Fidel Castro dusted off his full military uniform for the first time since stepping down as president four years ago, a symbolic act in a communist country where little signals often carry enormous significance.
The revolutionary leader wore the olive-green cap and uniform - minus the star and laurels he held as commander in chief - at a speech early Friday to students at the University of Havana. The clothing choice was sure to revive speculation the 84-year-old is seeking a larger role in Cuban politics after turning power over to his younger brother Raul.
Castro repeated his warning that the world stands on the brink of a nuclear conflagration due to tension pitting the United States and Israel against Iran. He has returned to the message almost daily since emerging from seclusion in July.
But Friday's 35-minute speech to thousands of students assembled on and in front of the majestic stairway leading to the historic university was by far Castro's most significant. Previously, Castro has mostly spoken in closed sessions to small groups, and his appearances were usually not announced ahead of time.
Castro read from a prepared speech but departed from his text for long stretches of improvised remarks, reports CBS News' Portia Siegelbaum in Havana.
The Communist leader criticized the "erroneous thinking that war is the path to peace" and called for the abolishment of all nuclear weapons.
He also spoke about the threat of global warming, telling the students it is their duty to "become aware of these problems which we ourselves have created," Siegelbaum reports.
Castro - who began his political career as a student activist at the same university 60 years ago - said it has fallen to his tiny island to warn the world of the looming nuclear threat, and that it was important that it did not fail.
"Faced with the skeptics, our duty is to keep up the fight," Castro said. "I am convinced that a good number of people are becoming conscious of the reality."
Castro has said he fears that fresh U.N. sanctions will give the U.S. and Israel the right to intercept Iranian ships, which will lead to an armed confrontation that could go nuclear. At one point, he went so far as to warn that the conflict would break out before the later rounds of the World Cup soccer tournament in July, only to apologize for jumping the gun when hostilities did not materialize.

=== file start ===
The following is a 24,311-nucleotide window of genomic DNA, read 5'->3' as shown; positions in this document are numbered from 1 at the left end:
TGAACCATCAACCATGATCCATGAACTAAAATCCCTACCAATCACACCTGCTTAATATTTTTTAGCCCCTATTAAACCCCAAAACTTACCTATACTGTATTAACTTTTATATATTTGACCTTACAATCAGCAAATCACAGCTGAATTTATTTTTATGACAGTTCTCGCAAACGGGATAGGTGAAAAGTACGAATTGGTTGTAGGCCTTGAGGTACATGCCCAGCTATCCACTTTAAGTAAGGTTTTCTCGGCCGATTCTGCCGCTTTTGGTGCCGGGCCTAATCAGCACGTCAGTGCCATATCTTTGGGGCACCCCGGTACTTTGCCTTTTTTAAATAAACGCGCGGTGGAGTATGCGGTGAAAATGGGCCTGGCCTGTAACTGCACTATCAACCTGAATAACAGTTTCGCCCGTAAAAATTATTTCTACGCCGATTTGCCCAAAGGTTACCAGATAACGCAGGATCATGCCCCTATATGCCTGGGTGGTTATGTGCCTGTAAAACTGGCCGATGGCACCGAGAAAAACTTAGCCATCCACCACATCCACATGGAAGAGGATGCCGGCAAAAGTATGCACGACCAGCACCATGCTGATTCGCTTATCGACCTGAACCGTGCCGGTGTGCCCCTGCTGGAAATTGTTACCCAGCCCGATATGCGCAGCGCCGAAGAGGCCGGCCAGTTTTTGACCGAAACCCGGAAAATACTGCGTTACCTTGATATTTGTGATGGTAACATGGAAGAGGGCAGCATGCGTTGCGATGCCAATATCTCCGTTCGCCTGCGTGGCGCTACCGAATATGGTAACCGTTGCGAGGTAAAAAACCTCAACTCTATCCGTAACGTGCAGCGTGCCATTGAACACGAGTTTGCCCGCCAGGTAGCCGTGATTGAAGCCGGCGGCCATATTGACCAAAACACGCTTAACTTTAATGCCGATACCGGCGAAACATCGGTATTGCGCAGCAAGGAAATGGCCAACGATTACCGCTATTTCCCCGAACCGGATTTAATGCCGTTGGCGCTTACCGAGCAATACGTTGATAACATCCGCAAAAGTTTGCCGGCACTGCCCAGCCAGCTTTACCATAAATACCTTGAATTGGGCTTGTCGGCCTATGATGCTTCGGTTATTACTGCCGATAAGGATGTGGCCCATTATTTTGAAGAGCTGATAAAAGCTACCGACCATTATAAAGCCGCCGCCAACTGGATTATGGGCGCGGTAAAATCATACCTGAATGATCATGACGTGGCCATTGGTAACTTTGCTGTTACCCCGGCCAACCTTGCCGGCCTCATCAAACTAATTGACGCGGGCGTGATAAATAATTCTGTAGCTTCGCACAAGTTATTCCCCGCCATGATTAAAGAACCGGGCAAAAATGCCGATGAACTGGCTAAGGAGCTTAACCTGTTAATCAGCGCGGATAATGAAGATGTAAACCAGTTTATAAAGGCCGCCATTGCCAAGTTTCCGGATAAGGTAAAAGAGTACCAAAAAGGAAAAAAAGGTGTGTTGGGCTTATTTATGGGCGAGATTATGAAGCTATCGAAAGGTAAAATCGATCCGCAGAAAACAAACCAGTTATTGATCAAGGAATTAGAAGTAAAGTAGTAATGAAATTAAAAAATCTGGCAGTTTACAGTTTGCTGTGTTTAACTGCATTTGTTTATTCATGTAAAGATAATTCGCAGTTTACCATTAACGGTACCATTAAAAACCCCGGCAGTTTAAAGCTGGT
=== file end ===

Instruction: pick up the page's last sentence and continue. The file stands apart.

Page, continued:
He thanked the university students for their support, saying he has always appreciated their backing.
"In this, like in many battles of the past, we can win," he said of his efforts to warn the world of the nuclear danger.
Castro stepped down - first temporarily, then permanently - in July 2006 after a serious illness that nearly killed him. He stayed almost entirely out of the public eye for four years while his 79-year-old brother, a close partner in the 1959 revolution, took the reins of power.
Since bursting back on the scene in July, the elder Castro has scrupulously avoided mention of domestic issues such as Cuba's economic woes or its fight against corruption - presumably to avoid stepping on Raul Castro's toes. He did the same on Friday, limiting himself to reminiscing about the past and warning about a nuclear future.
But Fidel's speeches have grown bigger, and he has crept closer and closer to at least looking like the revolutionary leader he once was. While he is no longer president, Fidel remains head of Cuba's Communist party.
At Friday's speech, he was introduced as Cuba's "historic leader" and "commander in chief."
Since taking over, Raul Castro has instituted some limited economic reforms and tried to rid the government of corruption - but his unassuming style and reticence for public speaking are a marked contrast to Fidel, who in his heyday could hold the stage for hours.
After wearing a loose-fitting track suit in several early appearances, Fidel caused a stir by donning an olive-green shirt at a July 24 ceremony outside Havana.
When he addressed Cuba's parliament two weeks later, he was wearing the top half of his military fatigues. On Friday, he looked completely the part of a revolutionary, decked out head-to-toe in his military uniform, with a simple military cap to shield him from the sun.